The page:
You may think the Margarita is a fairly new drink, but it has a long history of its own and is more than just a variation of a Daisy Cocktail.
Where Did The Margarita Come From?
It has often been said that the Margarita is a Daisy cocktail that substitutes tequila for brandy. After all, "margarita" means "daisy" in Spanish. While probably technically correct, the Margarita's origins are much more interesting than that.
Some say that Margaritas got their start in Mexico as Americans fled across the border to drink cocktails during Prohibition. There are several different stories that have the drink being invented from Baja to Juarez, and everywhere in between. Was it named after a showgirl named Margaret? No one can say for sure, but what they can say is that this cocktail exploded in popularity in the 50's and 60's and became a mid century favorite.
Like it's supposed 'parent' the Daisy, there have been a huge number of variations of Margaritas that have evolved over time. From sweet drinks to frozen slushes, this cocktail has evolved and grown along with its popularity.
The Cadillac Margarita
One of the more popular versions of this classic cocktail is the Cadillac Margarita, which is made with premium tequila and served with a shot of Grand Marnier floating on top. This version made its first appearance in the 1980's when Patrón was introduced to the U.S. market. Wolfgang Puck included it on his restaurant menu, introducing the high-end margarita to his trendsetting Hollywood clientele. I had my first Cadillac Margarita in the late 1980's when a savvy waiter asked me to try it. It's now my favorite margarita drink, although I usually request the shot of Grand Marnier to be served on the side.
Ingredients You'll Need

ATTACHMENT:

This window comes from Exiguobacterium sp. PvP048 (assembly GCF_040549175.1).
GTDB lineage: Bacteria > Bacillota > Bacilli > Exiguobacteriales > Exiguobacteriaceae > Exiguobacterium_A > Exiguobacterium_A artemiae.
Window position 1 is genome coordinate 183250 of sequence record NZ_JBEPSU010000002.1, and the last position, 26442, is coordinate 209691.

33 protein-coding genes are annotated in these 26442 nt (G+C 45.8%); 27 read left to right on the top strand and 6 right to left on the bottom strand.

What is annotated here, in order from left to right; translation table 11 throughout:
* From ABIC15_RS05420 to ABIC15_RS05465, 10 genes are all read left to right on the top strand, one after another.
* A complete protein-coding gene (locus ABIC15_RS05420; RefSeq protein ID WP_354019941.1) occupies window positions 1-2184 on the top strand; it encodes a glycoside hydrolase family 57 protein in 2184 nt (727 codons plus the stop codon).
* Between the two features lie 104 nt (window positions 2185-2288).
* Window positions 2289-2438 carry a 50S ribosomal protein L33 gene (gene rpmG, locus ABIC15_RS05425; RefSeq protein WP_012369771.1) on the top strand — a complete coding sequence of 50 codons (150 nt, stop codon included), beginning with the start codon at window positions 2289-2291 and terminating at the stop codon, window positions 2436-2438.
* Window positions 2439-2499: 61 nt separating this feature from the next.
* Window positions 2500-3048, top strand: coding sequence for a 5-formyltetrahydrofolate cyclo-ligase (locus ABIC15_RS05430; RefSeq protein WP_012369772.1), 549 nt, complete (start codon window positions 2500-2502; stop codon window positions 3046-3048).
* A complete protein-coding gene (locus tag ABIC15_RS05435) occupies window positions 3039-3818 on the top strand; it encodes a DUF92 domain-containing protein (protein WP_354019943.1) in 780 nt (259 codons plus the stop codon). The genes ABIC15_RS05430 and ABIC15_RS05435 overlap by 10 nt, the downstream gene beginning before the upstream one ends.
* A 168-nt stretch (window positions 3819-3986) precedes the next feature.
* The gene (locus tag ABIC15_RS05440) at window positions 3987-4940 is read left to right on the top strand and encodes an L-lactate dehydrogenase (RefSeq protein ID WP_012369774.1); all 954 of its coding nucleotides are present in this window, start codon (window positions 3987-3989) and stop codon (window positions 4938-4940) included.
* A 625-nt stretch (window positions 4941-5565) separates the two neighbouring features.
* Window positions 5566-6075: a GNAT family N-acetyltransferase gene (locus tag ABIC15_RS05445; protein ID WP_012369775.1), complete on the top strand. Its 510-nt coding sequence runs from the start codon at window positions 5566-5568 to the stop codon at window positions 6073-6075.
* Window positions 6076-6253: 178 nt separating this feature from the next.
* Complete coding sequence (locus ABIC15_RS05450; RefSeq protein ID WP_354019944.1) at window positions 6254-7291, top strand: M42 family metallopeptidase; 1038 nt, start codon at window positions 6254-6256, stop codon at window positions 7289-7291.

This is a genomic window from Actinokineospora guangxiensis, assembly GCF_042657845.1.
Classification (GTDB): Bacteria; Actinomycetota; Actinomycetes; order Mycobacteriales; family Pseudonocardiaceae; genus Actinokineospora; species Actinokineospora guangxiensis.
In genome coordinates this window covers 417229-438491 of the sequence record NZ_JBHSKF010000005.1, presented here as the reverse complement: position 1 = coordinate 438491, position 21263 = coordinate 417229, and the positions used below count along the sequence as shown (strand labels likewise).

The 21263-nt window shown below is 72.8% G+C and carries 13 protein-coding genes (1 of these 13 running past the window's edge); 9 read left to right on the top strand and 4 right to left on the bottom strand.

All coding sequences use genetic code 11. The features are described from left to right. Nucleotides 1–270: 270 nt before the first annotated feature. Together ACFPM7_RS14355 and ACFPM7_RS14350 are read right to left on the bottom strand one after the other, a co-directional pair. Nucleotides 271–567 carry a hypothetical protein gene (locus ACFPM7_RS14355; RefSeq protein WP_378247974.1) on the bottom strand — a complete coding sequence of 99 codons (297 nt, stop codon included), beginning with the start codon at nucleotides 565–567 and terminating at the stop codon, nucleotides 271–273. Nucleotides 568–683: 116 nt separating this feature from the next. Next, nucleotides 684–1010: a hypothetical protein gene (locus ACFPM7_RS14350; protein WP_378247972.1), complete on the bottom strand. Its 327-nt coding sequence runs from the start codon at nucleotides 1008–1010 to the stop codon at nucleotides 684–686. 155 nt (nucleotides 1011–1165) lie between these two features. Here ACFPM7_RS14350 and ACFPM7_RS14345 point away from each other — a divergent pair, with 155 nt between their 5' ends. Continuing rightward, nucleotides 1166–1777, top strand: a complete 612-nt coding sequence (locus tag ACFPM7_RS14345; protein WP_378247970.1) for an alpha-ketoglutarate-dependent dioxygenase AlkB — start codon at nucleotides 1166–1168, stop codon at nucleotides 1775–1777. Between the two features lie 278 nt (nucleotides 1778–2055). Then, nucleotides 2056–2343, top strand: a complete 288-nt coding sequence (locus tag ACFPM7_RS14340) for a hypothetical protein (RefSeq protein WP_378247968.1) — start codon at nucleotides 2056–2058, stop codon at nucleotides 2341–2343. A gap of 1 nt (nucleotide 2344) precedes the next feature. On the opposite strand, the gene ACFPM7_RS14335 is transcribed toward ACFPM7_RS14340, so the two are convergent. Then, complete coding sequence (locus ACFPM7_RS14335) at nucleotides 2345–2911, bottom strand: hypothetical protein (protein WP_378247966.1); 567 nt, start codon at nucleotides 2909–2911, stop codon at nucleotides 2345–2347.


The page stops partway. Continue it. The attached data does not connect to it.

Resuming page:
Even though there are many variations and flavors, you can't go wrong with the basic cocktail:
- Fresh lime juice
- Orange liqueur
Remember to have some limes for garnish and salt for the rim of the glass.
Tips for a Successful Margarita
Keep it simple and you will enjoy a wonderful cocktail:
- Always use fresh-squeezed lime juice to give the drink a nice, crisp flavor, as some of the packaged mixers can be overly sweet.
- Mix with Jose Cuervo Especial tequila, my personal favorite, which has a nice smoky taste and seems to work better than some more aged, sipping tequilas.
- Use a cocktail shaker to mix the ingredients well and to chill the cocktail. This drink is best served ice cold, which is why the 'frozen' variation of the drink is so popular.
Also, don't forget to use a Margarita glass for serving. They come in a variety of colors and sizes and add a dash of flair to your cocktail.
How do you prefer your Margarita? On the rocks or frozen? Traditional lime, or another flavor?Print
This tangy south of the border classic is perfect for hot summer days and really quenches your thirst.
2 Ounces Tequila
1-½ Ounce Orange liqueur
Generous measure course sea salt
1-½ Ounce fresh squeezed lime juice
Lime wheel for garnish
- Wet the rim of a glass, then dip into a plate of course sea salt to 'salt' the rim of the glass
- Add two scoops of ice to a cocktail shaker
- Pour in the liquid ingredients and shake for 20-30 seconds
- Carefully pour or strain into the center of a Margarita glass, taking care not to knock off the salt
- Add lime wheel for garnish
Salt the rim of the glass before mixing the drink to give it time to dry and stick to the rim better
You can use Cointreau orange liqueur instead of Orange Curacao
Add a shot of Grand Marnier orange liqueur to create a Cadillac Margarita--my personal favorite
Keywords: Margarita, Cinco de Mayo, Tequila, Cadillac Margarita, mid century cocktails, 1950's cocktails, 1960's cocktails, 1970's cocktails, madment cocktails